• Trauma and PTSD

  • Abuses: physical, emotional or sexual abuse; institutional and workplace abuse/bullying

  • Academic and work induced stress and difficulties: performance anxiety, workplace bullying, future planning,

  • Addictions: alcohol, substance, smoking, online, sex

  • Behavioral conduct problems or disorders: oppositional defiant disorder, conduct disorder

  • Cultural related issues: race/ethnicity, religion, gender, class, age

  • Dissociative disorders: dissociative identity disorder, depersonalization disorder, dissociative amnesia

  • Learning difficulties and disabilities: Attention deficit hyperactivity disorder (ADHD), dyslexia, special educational needs (SEN).

  • Life sufferings and advertises: grief, bereavement, pandemic caused stress,

  • Physical illness and dealing with terminal conditions: Cancer, HIV

  • Relationships problems: couple, family, siblings, workplace relationship, peers, etc.

  • Sexuality: sexual orientation, sex addiction, sexual dysfunction

  • Somatoform Disorder: somatization disorder, undifferentiated somatoform disorder, hypochondriasis, conversation disorder, pain disorder, body dysmorphic disorder (Body dysmorphia)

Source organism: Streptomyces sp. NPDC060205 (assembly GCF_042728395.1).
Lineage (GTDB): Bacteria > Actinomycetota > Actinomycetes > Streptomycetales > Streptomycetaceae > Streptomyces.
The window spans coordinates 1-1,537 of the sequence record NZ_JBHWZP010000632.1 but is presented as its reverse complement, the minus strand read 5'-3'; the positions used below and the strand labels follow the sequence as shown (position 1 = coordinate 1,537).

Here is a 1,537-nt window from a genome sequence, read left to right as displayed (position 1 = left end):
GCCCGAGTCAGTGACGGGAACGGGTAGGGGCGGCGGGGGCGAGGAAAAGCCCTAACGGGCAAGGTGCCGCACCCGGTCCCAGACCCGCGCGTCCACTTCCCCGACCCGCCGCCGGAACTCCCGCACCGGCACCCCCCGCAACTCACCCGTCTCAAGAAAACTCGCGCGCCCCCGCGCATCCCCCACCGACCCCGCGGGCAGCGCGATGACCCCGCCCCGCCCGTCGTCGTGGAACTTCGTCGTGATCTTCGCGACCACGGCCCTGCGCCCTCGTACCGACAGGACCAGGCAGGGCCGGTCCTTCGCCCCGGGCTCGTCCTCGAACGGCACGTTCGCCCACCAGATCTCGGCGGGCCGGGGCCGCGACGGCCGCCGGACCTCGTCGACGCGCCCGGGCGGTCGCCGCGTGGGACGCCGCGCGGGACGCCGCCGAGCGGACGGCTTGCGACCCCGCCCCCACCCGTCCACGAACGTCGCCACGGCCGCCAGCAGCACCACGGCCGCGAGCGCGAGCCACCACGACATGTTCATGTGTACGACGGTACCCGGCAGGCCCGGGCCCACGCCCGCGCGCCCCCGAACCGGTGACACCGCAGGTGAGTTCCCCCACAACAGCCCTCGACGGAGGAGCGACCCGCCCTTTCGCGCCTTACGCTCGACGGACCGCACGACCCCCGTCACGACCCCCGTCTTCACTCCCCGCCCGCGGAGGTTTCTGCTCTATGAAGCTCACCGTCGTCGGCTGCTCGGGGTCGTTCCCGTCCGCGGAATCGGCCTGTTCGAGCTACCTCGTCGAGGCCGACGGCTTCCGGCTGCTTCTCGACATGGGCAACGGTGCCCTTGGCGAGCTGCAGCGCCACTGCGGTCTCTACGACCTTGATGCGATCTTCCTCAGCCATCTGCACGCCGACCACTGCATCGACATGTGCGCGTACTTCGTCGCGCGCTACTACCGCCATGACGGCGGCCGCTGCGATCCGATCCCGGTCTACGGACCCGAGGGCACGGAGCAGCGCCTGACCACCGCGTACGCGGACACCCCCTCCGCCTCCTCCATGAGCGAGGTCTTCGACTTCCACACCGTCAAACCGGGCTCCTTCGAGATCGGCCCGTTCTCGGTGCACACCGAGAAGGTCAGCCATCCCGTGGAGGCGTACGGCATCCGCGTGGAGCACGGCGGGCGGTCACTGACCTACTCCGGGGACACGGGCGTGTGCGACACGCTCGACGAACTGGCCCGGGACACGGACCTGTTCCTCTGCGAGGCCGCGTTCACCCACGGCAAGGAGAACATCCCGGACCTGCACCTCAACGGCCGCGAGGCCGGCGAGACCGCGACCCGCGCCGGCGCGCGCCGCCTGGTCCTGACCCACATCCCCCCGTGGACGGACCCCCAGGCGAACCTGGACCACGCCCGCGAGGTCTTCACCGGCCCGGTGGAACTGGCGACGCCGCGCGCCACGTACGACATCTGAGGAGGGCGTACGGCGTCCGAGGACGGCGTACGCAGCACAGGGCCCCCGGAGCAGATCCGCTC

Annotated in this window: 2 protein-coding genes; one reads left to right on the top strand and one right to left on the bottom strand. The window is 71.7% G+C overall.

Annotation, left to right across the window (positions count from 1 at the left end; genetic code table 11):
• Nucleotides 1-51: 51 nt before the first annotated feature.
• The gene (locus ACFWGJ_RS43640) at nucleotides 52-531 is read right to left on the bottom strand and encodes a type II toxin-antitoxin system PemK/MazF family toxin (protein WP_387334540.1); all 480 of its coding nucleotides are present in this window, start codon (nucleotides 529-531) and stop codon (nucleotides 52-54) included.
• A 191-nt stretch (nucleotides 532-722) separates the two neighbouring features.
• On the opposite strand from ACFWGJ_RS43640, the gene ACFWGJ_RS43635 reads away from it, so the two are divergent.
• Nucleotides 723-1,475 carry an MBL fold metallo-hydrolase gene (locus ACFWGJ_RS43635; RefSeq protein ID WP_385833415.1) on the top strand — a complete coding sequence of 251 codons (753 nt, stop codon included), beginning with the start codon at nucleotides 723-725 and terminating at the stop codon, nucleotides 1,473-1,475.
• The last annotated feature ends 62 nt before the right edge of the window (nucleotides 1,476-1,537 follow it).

Principle 3: Therapeutic approach

Different practitioners are trained with a wide range of therapeutic models. When you look at a practitioner’s experience, you may want to find how they practice shapes their experiences, including their expertise and strengths. Here I give a general list of the different approaches you may find on their profile:

  • Cognitive Behavioral Approaches – Cognitive Behavioral Therapy; Dialectic Behavioral Therapy; Mentalization Based Therapy; Acceptance Commitment Therapy

  • Person Centered therapy (talking therapy)

  • Psychodynamic therapy

  • Transactional Analysis

  • Eye Movement Desensitization and Reprocessing Therapy (EMDR)

  • Gestalt Therapy

  • Brief Solution focused therapy

  • Art Therapy/Sand play

  • Family therapy

  • Couple therapy

  • Group psychotherapy (e.g. group psychoanalytic therapy)